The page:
I know Baxter has a brilliant scientific mind and a vivid writing style, which makes this masterpiece all the more special: where HG Wells set his War of the Worlds in the future, with science yet to prove the assumptions of the day, Baxter has set The Massacre of Mankind in the past: not only do we tell stories completely differently now, we also know the science is incredibly wrong.
Yet somehow, he suspended my disbelief and made this book breathe with life. How tough, to write in a similar style to the original (evidently tremendous!) at the same time as having to believe the sun is made of coal and our solar system is heavily ‘peopled’ by aliens.
Baxter has updated the technology of the time, but only as far as the learnings from the First War would have allowed. He’s maintained the narrative: that fresh-out-of-colonialism arrogance, that certainty-of-class of the time, the voice reminiscent of listening to stories told by our grandfathers: ponderous and detailed, yet almost dispassionate.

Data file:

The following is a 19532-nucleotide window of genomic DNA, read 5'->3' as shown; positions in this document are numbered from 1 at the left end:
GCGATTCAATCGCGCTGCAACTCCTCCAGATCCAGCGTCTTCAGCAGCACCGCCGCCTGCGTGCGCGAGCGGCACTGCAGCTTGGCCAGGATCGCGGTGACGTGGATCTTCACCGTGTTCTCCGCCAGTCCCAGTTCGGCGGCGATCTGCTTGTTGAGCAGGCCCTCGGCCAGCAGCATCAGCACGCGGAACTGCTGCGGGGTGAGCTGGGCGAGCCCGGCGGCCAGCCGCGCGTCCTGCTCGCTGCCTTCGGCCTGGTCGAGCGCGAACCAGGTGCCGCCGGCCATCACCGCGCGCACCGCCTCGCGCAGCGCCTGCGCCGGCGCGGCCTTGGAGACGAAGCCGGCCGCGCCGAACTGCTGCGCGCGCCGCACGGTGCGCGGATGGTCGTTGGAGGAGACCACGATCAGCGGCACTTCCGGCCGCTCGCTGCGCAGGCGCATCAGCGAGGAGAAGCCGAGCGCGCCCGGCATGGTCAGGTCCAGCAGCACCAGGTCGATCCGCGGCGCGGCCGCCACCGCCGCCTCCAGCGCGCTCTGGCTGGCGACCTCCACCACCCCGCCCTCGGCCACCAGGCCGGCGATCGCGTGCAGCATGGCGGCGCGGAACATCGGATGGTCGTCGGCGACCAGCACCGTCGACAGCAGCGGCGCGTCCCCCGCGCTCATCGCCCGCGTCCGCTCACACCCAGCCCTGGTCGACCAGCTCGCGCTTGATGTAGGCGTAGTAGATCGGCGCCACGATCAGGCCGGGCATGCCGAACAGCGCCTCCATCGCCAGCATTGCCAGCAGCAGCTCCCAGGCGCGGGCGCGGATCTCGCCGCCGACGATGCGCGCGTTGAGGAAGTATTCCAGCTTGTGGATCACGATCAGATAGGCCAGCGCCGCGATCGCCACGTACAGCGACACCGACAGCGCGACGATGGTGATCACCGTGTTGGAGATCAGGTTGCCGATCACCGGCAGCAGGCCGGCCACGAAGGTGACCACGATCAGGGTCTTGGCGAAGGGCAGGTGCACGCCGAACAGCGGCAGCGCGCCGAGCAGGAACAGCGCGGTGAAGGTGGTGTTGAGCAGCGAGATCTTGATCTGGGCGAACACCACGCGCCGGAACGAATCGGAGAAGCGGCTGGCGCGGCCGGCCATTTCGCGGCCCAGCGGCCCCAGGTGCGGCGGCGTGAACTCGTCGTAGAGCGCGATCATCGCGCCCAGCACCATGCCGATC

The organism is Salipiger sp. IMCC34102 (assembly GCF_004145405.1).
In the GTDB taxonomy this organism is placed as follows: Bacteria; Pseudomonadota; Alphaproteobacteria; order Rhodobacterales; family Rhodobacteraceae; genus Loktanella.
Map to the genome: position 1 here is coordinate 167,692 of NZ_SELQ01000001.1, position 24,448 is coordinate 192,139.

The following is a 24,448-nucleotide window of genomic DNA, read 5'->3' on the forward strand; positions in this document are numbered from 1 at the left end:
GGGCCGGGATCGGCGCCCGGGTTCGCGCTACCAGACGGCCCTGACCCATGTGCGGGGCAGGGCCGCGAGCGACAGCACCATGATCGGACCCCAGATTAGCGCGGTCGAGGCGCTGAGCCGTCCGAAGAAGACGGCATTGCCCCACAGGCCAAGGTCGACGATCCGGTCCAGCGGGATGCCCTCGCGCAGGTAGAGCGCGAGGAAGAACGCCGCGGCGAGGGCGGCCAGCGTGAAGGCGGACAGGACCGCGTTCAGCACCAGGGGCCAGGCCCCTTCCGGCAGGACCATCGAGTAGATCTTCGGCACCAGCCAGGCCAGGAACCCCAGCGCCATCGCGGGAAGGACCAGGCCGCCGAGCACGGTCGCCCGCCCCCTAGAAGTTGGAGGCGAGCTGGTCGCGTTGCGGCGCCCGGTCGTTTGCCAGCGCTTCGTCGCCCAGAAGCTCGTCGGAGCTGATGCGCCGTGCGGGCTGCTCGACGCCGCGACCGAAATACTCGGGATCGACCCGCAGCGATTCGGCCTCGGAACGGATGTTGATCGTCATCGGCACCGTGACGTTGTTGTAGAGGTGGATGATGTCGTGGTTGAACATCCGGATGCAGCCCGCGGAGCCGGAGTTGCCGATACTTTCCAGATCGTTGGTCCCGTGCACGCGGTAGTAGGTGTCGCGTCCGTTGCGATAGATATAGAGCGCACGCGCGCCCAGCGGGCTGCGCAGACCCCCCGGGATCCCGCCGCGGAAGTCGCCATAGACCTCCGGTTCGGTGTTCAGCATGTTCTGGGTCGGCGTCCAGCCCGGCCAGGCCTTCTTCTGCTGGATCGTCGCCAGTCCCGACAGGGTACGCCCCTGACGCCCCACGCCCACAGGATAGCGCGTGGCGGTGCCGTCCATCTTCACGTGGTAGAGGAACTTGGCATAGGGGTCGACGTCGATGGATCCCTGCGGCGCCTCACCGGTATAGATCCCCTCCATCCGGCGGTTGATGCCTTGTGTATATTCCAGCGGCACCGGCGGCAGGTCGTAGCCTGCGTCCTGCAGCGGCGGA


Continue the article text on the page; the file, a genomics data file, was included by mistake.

So a word of warning: if you want the dramatic action of depressing world-wide destruction, then you should be reading Baxter’s Flood or Moonseed. If you’re after the type of world-wide destruction that’s strangely uplifting and positive, you should be reading his Evolution.
But this book, people, this book is set in 1920 and written from 1939. It’s going to need you to adapt and play your part to enjoy it to the fullest. Our imaginations have to work harder than they’re used to: instead of his usual style of painting a full picture and immersing the reader, Baxter instead describes the picture and makes us fill in the colours.
But it’s worth it! Because then you get to experience the real gem: Baxter’s alternate history. A martian landing in 1907 will of course change history as we know it, but maybe it doesn’t have to be dramatic and sudden: a European war still starts in 1914, but it’s called the ‘Schlieffen’ war and the Americans don’t become involved, thus remaining relatively unskilled at world policing; concentration camps and a ‘lightning war’ are of Martian origin; and a panic still ensues after a radio broadcast of an excerpt from a ‘trashy’ novel, but this time the humans panic is all the more real after experiencing the real thing.
This would make an excellent (tremendous?) conversion to film so long as Hollywood could be trusted not to make it overly flashy. The slow yet inevitable burn is Baxter’s trademark.